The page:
So, um, yeah, it’s a good thing I’m still in therapy.
Today Kate Inglis, from Sweet | Salty, posted words that every woman that has suffered a miscarriage, a still-birth, a death of a child, should be required to read. It is difficult to describe the thoughts that women - mothers – have after losing a child. But Kate takes it further, she puts a new twist on these thoughts, giving new light to the often dark (internal) voices that accompany this kind of loss. Kate gave birth to twin boys 3 months early, losing Liam six weeks after birth. As awful as what I have gone through is, the pain she experienced I cannot comprehend. Not only am I posting this here so that you will go and read it, but so that I can remember her words, to remind myself that I may still be lucky after all. Please take the time to read the post, you won’t regret it.
“Forgive this invisible parenthood.
Forgive your body.
Forgive your luck.”
I want to write these words on my body so that maybe then I’ll start to believe in them. Thank you, Kate. Thank you for seeing and believing in something so many of us are struggling to find ourselves.
I’m having a difficult time with the term “miscarriage survivor.” Really, it’s more the “survivor” part of it because I don’t feel as if I have survived anything. I think that the term “survive” should be saved for times where you had a near death experience but you ended up coming out of it alive. Like my friend who was just electrocuted by 12,000 volts and managed to live…that’s survival. He survived stepping on a power line and trying to put out a wildfire. For me, besides the brief moment where I wanted to drive into the river after the February miscarriage instead of go to the doctor’s, I can hardly say I have been close to death. And let’s say for arguments sake you don’t need to be close to death to survive, even then I can hardly say I’ve survived. I’m still trying to survive if that’s the case. And when will I stop surviving this? When I finally succeed at a pregnancy? Even then I’ll be mourning the deaths of my babies, that won’t disappear, so can you really say I’ve survived the miscarriages? But will I then be a survivor because I did succeed in my initial goal of becoming (and remaining) pregnant? I just don’t feel like it fits. But what does? It goes along with that feeling of not fitting in — the feeling of being between motherhood and before. If there were two groups of women, as our society often puts us into, those that have never been pregnant and those that are mothers, I would have to stand alone. Of course, there are many women that would join me, yes, but what exactly would we call ourselves?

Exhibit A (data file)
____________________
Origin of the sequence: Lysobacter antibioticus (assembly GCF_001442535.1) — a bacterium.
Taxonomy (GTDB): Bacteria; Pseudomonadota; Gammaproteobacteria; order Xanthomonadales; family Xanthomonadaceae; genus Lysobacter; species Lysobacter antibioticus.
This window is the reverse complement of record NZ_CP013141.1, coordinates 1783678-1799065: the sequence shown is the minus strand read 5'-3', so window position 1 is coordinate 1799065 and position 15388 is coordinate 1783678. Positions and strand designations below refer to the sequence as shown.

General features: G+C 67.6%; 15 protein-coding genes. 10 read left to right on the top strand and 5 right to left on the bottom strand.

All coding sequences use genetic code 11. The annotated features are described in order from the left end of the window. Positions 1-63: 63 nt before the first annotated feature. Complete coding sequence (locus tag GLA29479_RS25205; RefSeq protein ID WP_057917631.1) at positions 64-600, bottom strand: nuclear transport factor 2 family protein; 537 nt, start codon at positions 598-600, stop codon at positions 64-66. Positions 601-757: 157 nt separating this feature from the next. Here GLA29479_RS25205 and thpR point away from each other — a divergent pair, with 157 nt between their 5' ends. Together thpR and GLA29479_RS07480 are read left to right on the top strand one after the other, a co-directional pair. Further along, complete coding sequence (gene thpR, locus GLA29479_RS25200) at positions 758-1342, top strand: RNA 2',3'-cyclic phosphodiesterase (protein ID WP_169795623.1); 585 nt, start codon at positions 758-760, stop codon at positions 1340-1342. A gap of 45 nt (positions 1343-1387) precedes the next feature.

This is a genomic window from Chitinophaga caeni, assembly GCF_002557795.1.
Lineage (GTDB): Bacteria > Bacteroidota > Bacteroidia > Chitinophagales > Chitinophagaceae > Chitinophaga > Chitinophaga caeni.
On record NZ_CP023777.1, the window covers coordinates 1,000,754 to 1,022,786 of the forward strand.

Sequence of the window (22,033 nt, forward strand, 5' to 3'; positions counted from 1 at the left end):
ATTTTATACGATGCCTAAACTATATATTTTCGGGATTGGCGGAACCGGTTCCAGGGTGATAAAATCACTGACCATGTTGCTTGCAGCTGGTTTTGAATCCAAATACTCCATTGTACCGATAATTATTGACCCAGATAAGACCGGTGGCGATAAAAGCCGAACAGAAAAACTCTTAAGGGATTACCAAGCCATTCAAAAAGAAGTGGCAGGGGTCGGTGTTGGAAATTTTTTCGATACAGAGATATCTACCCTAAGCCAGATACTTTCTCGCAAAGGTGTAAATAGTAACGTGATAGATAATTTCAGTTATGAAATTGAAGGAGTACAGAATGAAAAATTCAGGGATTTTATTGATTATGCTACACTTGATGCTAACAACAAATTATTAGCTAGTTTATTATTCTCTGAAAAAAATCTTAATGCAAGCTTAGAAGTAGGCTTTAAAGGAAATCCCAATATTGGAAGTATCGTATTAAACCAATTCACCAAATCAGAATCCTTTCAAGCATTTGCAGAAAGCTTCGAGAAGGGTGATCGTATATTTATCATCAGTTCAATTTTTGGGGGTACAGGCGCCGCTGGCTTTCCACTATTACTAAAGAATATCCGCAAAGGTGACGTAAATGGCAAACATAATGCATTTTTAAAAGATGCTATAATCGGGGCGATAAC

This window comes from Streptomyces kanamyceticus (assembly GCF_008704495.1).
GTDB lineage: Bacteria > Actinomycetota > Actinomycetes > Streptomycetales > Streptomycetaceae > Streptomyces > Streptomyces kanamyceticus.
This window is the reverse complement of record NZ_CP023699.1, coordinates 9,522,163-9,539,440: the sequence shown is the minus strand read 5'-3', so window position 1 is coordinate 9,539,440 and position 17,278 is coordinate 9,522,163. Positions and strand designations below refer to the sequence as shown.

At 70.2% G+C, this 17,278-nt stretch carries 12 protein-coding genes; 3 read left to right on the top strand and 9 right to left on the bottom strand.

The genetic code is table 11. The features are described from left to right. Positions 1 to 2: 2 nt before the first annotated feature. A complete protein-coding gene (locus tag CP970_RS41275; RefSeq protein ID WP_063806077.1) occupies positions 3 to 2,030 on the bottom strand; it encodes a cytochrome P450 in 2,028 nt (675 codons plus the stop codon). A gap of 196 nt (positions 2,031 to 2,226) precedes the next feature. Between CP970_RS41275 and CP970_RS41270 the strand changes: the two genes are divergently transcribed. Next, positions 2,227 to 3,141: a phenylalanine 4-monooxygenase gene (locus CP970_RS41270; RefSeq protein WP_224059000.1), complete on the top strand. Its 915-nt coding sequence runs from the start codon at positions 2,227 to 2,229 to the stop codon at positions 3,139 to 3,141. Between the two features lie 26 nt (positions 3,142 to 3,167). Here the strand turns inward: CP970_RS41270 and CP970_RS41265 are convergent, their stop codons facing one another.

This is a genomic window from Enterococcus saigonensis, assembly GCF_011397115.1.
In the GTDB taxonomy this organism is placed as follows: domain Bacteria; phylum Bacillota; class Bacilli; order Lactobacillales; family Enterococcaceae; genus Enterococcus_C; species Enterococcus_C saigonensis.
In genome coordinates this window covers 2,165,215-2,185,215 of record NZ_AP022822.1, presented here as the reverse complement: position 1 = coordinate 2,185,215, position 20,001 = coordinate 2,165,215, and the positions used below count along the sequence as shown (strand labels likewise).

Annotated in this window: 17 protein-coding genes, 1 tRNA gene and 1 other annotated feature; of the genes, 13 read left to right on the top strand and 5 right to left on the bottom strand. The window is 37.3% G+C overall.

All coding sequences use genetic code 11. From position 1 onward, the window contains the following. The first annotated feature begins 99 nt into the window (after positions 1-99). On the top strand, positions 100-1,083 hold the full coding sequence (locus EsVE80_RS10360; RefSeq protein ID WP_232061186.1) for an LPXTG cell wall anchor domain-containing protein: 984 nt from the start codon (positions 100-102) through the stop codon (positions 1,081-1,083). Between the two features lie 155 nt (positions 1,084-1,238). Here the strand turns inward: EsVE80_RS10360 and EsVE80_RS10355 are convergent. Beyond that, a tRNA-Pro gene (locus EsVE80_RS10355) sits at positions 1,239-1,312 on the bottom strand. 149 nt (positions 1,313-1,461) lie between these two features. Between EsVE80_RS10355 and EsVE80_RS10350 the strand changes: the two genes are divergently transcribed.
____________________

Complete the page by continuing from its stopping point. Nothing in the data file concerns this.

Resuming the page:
Anyway. There’s my ramble for this Friday afternoon. I think I might be a little stir-crazy.
Have a great weekend!